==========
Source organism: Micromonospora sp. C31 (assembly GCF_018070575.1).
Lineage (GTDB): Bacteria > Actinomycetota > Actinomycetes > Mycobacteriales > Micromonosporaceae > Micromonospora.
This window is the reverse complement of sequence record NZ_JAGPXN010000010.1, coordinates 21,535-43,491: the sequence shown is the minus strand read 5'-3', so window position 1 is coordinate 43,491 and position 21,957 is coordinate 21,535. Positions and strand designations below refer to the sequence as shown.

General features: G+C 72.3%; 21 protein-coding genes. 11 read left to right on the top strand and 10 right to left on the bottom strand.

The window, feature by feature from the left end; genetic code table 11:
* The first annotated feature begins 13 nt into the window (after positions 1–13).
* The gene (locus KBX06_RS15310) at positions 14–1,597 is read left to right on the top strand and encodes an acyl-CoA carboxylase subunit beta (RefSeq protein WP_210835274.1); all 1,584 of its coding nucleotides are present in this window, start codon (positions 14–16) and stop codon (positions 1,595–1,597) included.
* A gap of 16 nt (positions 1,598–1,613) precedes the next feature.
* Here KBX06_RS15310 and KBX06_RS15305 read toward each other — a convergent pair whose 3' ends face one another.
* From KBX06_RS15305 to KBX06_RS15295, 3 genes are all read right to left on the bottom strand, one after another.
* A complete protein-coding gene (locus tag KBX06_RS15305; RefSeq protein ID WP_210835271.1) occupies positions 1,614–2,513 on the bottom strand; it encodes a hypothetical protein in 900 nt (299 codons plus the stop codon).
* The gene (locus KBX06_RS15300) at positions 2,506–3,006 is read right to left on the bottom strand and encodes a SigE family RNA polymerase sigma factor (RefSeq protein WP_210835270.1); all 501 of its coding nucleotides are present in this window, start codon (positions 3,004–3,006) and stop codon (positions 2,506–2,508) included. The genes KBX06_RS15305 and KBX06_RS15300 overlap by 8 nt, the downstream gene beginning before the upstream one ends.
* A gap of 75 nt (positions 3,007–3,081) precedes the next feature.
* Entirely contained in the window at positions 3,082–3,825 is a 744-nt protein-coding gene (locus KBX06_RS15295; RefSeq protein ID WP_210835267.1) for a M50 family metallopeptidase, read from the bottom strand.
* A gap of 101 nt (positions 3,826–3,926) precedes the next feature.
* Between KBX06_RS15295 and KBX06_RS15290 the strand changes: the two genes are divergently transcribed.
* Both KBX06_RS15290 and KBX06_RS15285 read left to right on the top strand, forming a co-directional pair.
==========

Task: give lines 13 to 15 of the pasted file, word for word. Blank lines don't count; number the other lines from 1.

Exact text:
* A gap of 75 nt (positions 3,007–3,081) precedes the next feature.
* Entirely contained in the window at positions 3,082–3,825 is a 744-nt protein-coding gene (locus KBX06_RS15295; RefSeq protein ID WP_210835267.1) for a M50 family metallopeptidase, read from the bottom strand.
* A gap of 101 nt (positions 3,826–3,926) precedes the next feature.